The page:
Notes and Editorial Reviews
Spirited playing and fine recording - a feast of good music.
Rossini spent much of his career inventing – and re-inventing – some of the 19th century’s most effervescent operatic scores. It was only in his last years when, settled in Paris with his second wife Olympe, he turned his attention to the piano. Prolific as always he wrote plenty of music for the instrument, all of it collected in this three-volume series from Chandos.
It’s a rewarding project, especially when played and recorded with such distinction. The Italian pianist Marco Sollini, who won first prize in the ‘From Bach to Bartók’ competition at Imola in 1985, has had some formidable teachers, Gerhard Oppitz, Bruno Leonard Gelber and
Alexis Weissenberg among them. Thankfully he is one of those pianists who combines sparkling technique with spontaneity and wit.
These qualities are in abundance in Rossini’s piano pieces. The first set on the disc is from the fourth book of the thirteen-volume Péchés de vieillesse. It’s a gastronomic feast as well as a musical one. The four dried fruits of Quatre Mendiants – figs, almonds, raisins and hazelnuts – are presented as affectionate tributes to Olympe and the family pets, Perruche the parrot and Nini the dog.
The sunny little flourishes that permeate the first movement – Rossini waking his wife with a plate of dried figs – are a pointer of what’s to come, although he adds some daring harmonies to spice things up a little. As a foil to the teasing but always affectionate breakfast treat Rossini presents the midnight almonds with a dash of real tenderness too.
Sollini phrases and colours the music very well indeed. It is the kind of repertoire that can so easily become bland but here each course is as delicious as the last. The skipping tunes of ‘Raisins’ – for the parrot – are presented with great clarity and rhythmic flair. And for ‘Chère Nini’ there’s the elegant music of ‘Hazelnuts’. The piano sound is rich and full, especially in the bass, with a suitably sparkling treble to match.
Although served second the four hors d'œuvres are no less mouth-watering, albeit for different reasons. As Sergio Ragni points out in his excellent liner-notes these dishes are plainer, more formal in their presentation. This is clearly the composer in a more concentrated, almost scholarly mood, ‘Anchovies’ and ‘Butter’ both marked ‘theme and variations’. That said this is not at all dry, with some lovely lyrical writing in the central section of ‘Radishes’, not to mention some pretty virtuosic moments as well.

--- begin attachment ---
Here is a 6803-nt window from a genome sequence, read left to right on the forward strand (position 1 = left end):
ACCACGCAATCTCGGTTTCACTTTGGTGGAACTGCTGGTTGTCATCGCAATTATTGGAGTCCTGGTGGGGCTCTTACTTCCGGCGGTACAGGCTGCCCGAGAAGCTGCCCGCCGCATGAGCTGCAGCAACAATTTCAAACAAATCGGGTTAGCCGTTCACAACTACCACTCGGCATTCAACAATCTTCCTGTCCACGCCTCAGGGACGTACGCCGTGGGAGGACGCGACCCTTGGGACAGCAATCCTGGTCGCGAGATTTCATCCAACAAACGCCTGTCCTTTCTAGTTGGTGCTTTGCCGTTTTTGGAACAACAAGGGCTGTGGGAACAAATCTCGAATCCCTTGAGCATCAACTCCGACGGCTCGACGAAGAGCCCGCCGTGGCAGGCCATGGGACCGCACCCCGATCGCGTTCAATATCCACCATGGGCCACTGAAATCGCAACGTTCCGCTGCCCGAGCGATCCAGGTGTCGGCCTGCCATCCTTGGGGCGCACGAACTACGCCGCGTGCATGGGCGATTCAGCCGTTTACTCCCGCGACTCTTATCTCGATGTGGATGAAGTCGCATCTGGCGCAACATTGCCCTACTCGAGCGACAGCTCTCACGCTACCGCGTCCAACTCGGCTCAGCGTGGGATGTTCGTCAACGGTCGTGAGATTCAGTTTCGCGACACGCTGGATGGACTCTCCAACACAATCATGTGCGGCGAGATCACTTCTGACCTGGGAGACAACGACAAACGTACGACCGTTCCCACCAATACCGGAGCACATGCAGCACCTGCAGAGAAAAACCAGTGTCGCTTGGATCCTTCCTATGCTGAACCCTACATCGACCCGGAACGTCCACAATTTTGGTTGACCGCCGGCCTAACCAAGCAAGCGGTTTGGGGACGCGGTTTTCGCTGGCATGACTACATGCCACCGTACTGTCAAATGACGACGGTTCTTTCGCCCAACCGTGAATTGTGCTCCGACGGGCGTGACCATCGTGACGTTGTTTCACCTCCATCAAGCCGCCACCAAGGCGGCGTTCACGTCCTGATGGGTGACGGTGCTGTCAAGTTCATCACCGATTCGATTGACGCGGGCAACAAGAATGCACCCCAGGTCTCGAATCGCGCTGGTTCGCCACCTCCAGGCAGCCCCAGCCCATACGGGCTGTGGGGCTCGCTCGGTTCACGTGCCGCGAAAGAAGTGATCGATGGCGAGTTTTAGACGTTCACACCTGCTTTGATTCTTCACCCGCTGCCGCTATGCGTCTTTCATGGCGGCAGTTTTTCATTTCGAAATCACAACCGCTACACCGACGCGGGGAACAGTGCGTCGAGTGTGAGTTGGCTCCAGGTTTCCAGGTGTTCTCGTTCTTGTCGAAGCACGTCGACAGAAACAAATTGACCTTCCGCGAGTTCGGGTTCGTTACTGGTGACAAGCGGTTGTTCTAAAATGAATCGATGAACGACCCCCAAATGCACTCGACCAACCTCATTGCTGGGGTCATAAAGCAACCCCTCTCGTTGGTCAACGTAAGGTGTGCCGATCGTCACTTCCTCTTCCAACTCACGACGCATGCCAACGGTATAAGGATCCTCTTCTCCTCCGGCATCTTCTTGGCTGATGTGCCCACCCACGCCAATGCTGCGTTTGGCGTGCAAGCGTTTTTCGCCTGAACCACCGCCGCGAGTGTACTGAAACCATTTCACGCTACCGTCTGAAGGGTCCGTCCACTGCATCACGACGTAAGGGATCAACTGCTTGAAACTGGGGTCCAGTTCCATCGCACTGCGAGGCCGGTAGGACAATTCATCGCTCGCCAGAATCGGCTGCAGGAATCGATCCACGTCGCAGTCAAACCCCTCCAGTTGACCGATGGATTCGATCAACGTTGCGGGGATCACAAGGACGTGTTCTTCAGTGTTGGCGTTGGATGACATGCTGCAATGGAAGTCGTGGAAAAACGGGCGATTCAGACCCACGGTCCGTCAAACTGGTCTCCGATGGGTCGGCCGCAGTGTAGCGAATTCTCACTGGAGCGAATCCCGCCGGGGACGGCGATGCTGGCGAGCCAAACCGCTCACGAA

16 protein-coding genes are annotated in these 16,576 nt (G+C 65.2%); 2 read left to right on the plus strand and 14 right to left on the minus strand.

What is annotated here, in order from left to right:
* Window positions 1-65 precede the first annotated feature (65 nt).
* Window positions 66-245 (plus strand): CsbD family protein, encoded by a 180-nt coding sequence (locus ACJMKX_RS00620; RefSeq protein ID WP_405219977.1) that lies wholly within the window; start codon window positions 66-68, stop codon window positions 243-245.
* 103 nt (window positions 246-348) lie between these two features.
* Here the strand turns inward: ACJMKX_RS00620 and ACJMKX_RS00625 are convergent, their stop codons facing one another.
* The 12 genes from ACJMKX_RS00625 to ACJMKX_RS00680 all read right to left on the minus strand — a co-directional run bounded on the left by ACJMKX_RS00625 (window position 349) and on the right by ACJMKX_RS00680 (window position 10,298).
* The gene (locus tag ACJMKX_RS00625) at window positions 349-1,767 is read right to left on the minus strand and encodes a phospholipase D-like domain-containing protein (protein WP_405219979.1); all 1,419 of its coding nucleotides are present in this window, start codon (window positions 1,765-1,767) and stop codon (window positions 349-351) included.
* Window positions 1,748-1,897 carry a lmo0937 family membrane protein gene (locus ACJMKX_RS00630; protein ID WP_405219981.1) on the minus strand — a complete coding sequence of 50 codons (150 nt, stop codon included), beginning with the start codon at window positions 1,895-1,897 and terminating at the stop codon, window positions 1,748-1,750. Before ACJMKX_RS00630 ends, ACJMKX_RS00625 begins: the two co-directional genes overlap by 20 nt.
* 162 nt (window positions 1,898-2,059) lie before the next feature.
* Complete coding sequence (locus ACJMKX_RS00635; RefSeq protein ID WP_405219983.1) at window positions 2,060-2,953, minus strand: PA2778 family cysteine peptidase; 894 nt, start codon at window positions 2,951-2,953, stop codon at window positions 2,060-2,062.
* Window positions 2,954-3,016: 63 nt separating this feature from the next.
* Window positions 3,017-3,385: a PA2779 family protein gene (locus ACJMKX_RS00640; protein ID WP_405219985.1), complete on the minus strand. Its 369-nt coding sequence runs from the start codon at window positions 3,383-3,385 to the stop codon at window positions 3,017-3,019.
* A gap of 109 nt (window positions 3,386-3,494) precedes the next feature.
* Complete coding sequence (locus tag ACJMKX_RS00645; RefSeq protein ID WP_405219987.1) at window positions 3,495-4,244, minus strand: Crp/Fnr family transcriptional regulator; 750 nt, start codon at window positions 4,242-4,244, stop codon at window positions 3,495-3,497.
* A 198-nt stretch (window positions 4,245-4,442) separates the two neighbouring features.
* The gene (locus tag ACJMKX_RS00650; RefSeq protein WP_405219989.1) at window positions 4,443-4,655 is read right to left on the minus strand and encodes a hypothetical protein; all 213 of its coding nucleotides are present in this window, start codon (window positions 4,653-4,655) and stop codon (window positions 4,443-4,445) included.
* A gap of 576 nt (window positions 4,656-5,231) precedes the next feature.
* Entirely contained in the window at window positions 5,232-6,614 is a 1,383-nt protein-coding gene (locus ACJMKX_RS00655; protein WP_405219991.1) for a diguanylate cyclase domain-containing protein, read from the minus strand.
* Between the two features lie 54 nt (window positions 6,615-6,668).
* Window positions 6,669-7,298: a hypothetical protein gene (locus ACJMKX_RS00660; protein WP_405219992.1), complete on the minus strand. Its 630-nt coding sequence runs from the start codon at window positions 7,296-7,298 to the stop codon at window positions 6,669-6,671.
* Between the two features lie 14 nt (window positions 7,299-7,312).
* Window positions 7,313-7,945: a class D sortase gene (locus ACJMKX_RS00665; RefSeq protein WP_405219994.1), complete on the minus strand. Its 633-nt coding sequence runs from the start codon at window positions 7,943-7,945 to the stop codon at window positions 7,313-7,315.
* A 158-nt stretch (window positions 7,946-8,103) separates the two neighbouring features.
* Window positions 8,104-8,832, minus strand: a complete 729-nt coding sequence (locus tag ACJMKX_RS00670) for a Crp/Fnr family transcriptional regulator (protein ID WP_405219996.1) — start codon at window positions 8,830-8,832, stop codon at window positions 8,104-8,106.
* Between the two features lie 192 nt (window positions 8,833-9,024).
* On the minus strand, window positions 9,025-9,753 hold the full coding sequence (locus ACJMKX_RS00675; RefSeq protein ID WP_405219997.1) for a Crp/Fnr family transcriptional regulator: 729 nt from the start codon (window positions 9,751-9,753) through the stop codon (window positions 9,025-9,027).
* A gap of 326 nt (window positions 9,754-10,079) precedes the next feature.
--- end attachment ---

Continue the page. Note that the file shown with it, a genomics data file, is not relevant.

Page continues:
Much of the time one hears echoes of operatic Rossini in this music, not only in the endless – and apparently effortless – flow of melodies but also in its taxing trills and embellishments. Even in the gruff harmonies of ‘Gherkins‘ – the piano sounding richer than ever – there is a legato style, a lovely singing line. Hats off to the Chandos team for making it all sound so atmospheric.
The miscellany from Péchés de vieillesse Book 10 is made up of six pieces. This is Rossini in more serious vein but the composer’s good humour is simply irrepressible, especially in the mock gravitas of ‘Prélude blagueur’. That said there is a more formal. exploratory element to this music and Rossini’s writing is very accomplished indeed. Sollini plays the bravura close to this movement in commanding style, modulating to something lighter in the mock gravitas of ‘Des tritons s'il vous plait’ and the infectious, skipping melodies of ‘Petite pensée’.
The last three pieces in this miscellany are prefect miniatures, each with their own distinctive refrains and character. They are over almost as soon as they begin but they are all gems. ‘Petit caprice’, a high-kicking homage to Offenbach, is the perfect end to this delectable disc. Normally these collections are too much for one sitting but this is an exception.
There are two other volumes in the series and if this instalment is anything to go by they are certainly worth investigating. It’s good to hear non-operatic Rossini, if only to be reminded he was no slouch at the keyboard either. Couple that with spirited playing and a fine recording and you have a feast of good music.
-- Dan Morgan, MusicWeb International
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